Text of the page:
Theater For The Future

The Art in the Business of Theater – Collaboration Tools and Technology and the Storefront Theater Movement
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The Generation Gap

November 09, 2007 By: Nick Keenan Category: Teachable Moments

0.jpegThere’s nothing like Radio Lab to make you delighted to change the way you look at the world.

The few times I’ve worked with folks of a different generation in theater (why doesn’t this happen more?) I’ve noticed a peculiar gap in perception, especially when it comes to sound. You’ve perhaps witnessed the great ongoing debate over vocal reinforcement on stage, but something new seems to be cropping up since the rock age took over: our audiences have collective hearing loss. As the Mickey Mouse Club cranks the compression and other sound-wave science in on the airwaves and in musicals (creating a dynamic blast of boy band bravado to give it that CD sound), audiences are literally becoming dependant on reinforcement to hear performances, and get angry when they don’t hear those mics being cranked.

Which unfortunately, leaves the “pristine” reinforcement that sound designers love and producers spend big bucks on – the kind you can’t detect – fighting for its life. Literally. I’ve seen perfectly transparent reinforcement designs – the kind that just sound like super-human projection and if you couldn’t see the speakers moving you wouldn’t know that they were turned on, but every word is crystal clear from every seat in the house. And I’ve seen those designs scrapped because audience members started complaining… not because they couldn’t hear the words, but because they couldn’t hear the sound of amplification – the distortion, the pops, the clicks, the heavy breathing. The things that the sound designer and engineer has worked for at least three weeks to remove. Crazy! What’s going on?

What I’ve noticed about the older generation of theater artists (and audiences) is that they don’t warm up as quickly to things like sonic underscore or more than a sprinkle of sound effects in a show – while on the other side of the coin, younger artists spread it on thick, often using it just for the sake of using it, and younger audiences lose focus if words are not spoken over an underscore.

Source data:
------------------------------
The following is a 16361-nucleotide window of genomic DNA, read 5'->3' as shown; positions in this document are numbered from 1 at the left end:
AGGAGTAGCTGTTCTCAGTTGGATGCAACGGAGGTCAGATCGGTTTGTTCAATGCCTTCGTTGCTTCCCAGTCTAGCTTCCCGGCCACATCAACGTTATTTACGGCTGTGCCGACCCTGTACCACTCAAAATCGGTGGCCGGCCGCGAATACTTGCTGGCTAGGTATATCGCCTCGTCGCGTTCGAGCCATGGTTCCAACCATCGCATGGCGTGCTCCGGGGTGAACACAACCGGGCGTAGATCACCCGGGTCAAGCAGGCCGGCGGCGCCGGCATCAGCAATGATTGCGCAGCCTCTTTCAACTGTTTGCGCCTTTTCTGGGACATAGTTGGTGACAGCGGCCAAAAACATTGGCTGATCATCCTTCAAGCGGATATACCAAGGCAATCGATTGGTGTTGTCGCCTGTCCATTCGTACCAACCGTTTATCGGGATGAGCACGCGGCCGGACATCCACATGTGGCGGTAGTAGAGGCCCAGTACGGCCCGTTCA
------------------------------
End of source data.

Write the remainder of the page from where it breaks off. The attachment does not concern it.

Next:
When you get into a conceptual discussion with both parties present about what’s going on and what it all means is when you really start seeing the disconnect… it’s really like two people are just plain hearing different things. That is to say, we agree on what we’re hearing, but the emotions evoked in us by sounds as basic as silence and non-silence are profoundly different. It creates an ethical question that I’m trying to grapple with in my work – is it better for the future of theater audiences to remove sound underscores that can emotionally manipulate and cue the audience in to an arbitrary interpretation of the text, or to include that underscore and connect with a younger audience on their terms?

I think the answer may be to remove the more overt and hammering underscores in film and TV, which most audiences experience on a daily basis, and see how those mediums deal with that.

Did they really put that much MTV in our baby formula? Is our brain chemistry just plain different from our elders?

Jad Abumrad and Robert Krulwich say yes and here’s why.

I think there’s a way back from this, and it feels like Radio Lab is beginning to find it. We need to explore what is really going on here, and by understanding what is happening as we watch 14 hours of TV a day and score our commute with our iPods, we will also find ways to rehumanize what is happening through art. Art will always reconnect humankind with a kind of foggy truth – that’s art’s job. What is happening to our collective brain chemistry with the increasing velocity of technological development is uncertain, and there’s a lot of fear and rejection of technology that comes as a result.

But sound and video projection technology is just a new kind of fire that our species wields. We will both fear it and respect it from a distance until it becomes a part of us – and some people will experiment with it and get closer to integrating it into our culture. Respect, care and moderation with these tools is good, because if we had let fire get out of control, it would’ve burnt our house down.

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